Report: Preserving digital knowledge a priority

Tuesday, April 13, 2010 @ 06:04 PM gHale

Digital data is growing by the second and the mass of information collected over just a year is huge and it could be very easy to lose some of that knowledge. That is why it is important to ensure information will be accessible not just today, but in the future, according to a new report.

The report comes after a two-year effort focusing on the critical economic challenges of preserving an ever-increasing amount of information in a world gone digital. [private]

The report, called “Sustainable Economics for a Digital Planet: Ensuring Long-term Access to Digital Information”, is from the Blue Ribbon Task Force on Sustainable Digital Preservation and Access. The full report is available online at

“The Data Deluge is here. Ensuring that our most valuable information is available both today and tomorrow is not just a matter of finding sufficient funds,” said Fran Berman, vice president for research at Rensselaer Polytechnic Institute, and co-chair of the Task Force. “It’s about creating a ‘data economy’ in which those who care, those who will pay, and those who preserve are working in coordination.”

The challenge in preserving valuable digital information – consisting of text, video, images, music, sensor data, etc. generated throughout all areas of our society – is real and growing at an exponential pace. A study by the International Data Corporation (IDC) found 3,892,179,868,480,350,000,000 (that’s roughly 3.9 trillion times a trillion) new digital information bits were created in 2008. In the future, the digital universe should double in size every 18 months, according to the IDC report.

While there are technical challenges for digital preservation, but the Blue Ribbon Task Force report focuses on the economic aspect; i.e. how stewards of valuable, digitally-based information can pay for preservation over the longer term. The report provides general principles and actions to support long-term economic sustainability; context-specific recommendations tailored to specific scenarios analyzed in the report; and an agenda for priority actions and next steps, organized according to the type of decision maker best suited to carry that action forward. Moreover, the report should serve as a foundation for further study in this critical area.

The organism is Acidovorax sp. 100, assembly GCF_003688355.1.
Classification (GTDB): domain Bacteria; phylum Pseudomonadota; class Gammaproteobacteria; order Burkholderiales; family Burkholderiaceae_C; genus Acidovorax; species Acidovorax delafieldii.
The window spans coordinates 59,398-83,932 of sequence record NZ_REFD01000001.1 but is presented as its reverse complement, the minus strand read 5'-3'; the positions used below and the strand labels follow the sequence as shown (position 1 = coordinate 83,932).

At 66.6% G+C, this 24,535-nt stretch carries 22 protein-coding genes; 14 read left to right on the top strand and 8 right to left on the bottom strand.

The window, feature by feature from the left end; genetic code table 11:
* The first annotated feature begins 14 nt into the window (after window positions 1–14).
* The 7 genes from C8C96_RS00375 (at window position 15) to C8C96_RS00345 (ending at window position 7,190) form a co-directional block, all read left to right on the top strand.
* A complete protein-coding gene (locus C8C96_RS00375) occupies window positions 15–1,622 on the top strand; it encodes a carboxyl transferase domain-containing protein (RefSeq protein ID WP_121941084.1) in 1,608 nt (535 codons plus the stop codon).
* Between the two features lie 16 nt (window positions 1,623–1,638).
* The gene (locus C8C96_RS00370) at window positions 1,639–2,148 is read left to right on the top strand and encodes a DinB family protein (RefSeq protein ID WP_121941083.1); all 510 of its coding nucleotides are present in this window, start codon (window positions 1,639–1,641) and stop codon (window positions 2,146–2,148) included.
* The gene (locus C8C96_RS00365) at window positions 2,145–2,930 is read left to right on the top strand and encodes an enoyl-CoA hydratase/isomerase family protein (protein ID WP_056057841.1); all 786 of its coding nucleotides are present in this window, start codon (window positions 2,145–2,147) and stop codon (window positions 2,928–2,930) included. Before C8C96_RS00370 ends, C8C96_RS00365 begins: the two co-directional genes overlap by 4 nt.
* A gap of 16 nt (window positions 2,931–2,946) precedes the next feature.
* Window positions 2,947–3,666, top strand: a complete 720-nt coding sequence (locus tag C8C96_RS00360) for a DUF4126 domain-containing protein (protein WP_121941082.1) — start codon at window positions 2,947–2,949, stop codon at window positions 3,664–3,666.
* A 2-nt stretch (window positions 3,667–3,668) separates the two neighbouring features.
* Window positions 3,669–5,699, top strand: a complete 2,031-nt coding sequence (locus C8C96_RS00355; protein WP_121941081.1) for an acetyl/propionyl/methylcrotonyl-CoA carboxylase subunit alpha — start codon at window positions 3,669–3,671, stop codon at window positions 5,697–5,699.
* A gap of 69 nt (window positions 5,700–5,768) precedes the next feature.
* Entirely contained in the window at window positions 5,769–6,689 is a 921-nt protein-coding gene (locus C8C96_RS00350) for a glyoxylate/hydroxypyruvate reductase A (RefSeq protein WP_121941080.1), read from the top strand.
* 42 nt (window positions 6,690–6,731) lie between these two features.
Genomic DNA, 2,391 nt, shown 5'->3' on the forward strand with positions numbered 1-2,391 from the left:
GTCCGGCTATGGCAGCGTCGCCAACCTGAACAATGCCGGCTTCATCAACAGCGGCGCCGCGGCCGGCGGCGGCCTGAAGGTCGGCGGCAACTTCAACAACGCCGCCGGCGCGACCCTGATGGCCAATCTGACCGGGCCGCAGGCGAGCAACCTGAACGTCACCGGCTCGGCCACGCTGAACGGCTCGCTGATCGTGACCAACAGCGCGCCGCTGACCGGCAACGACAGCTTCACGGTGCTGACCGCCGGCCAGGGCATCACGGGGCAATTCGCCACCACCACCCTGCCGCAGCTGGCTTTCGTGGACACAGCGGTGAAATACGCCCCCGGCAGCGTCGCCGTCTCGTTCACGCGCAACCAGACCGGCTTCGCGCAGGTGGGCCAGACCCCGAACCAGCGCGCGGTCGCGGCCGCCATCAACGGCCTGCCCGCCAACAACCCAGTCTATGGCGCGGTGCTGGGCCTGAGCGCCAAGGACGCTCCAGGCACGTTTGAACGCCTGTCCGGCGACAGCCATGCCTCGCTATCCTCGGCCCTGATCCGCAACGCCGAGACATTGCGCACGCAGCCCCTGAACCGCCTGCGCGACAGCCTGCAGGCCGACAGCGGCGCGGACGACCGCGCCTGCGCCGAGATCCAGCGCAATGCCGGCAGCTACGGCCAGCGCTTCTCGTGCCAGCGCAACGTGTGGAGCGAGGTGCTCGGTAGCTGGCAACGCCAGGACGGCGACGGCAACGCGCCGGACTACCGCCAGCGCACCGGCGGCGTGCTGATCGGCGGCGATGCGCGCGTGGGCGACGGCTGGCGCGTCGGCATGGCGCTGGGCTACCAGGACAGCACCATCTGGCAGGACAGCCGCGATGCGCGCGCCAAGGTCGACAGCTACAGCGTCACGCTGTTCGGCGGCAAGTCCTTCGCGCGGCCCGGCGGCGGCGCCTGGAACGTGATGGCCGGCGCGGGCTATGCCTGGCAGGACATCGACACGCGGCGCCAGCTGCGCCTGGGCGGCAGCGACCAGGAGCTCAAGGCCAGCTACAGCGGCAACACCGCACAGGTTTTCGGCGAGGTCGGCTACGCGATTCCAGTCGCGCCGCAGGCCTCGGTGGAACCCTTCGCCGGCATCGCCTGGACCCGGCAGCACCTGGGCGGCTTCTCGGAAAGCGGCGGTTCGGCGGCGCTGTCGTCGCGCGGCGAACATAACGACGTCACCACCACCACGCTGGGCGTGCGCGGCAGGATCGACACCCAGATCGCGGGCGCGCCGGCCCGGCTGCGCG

The report of the Blue Ribbon Task Force focuses on four distinct scenarios, each having ever-increasing amounts of preservation-worthy digital assets in which there is a public interest in long-term preservation: scholarly discourse , research data, commercially-owned cultural content (such as digital movies and music), and collectively-produced Web content (such as blogs).

“Valuable digital information spans the spectrum from official e-documents to some YouTube videos. No one economic model will cost-effectively support them all, but all require cost-effective economic models,” said Berman, who was director of the San Diego Supercomputer Center at the University of California, San Diego, before joining Rensselaer last year.

The report categorizes the economics of digital preservation into three “necessary conditions” closely aligned with the needs of stakeholders: recognizing the value of data and selecting materials for longer-term preservation; providing incentives for decision makers to preserve data directly or provide preservation services for others; and articulating the roles and responsibilities among those involved in the preservation process. The report further aligns those conditions with the basic economic principle of supply and demand, and warns that without well-articulated demand for access to preserved digital assets, there will be no supply of preservation services.

“Addressing the issues of value, incentives, and roles and responsibilities helps us understand who benefits from long-term access to digital materials, who should be responsible for preservation, and who should pay for it,” said Brian Lavoie, research scientist at OCLC and Task Force co-chair. “Neglecting to account for any of these conditions significantly reduces the prospects of achieving sustainable digital preservation activities over the long run.”

The Blue Ribbon panel report offers recommendations for decision makers and stakeholders to consider as they seek economically sustainable preservation practices for digital information. The following are just a few recommendations:

  • Develop public-private partnerships, similar to ones formed by the Library of Congress
  • Ensure that organizations have access to skilled personnel, from domain experts to legal and business specialists
  • Create and sustain secure chains of stewardship between organizations over  the long term
  • Achieve economies of scale and scope wherever possible
  • Build capacity to support stewardship in all areas
  • Lower the costs of preservation overall
  • Determine the optimal level of technical curation needed to create a flexible strategy for all types of digital material


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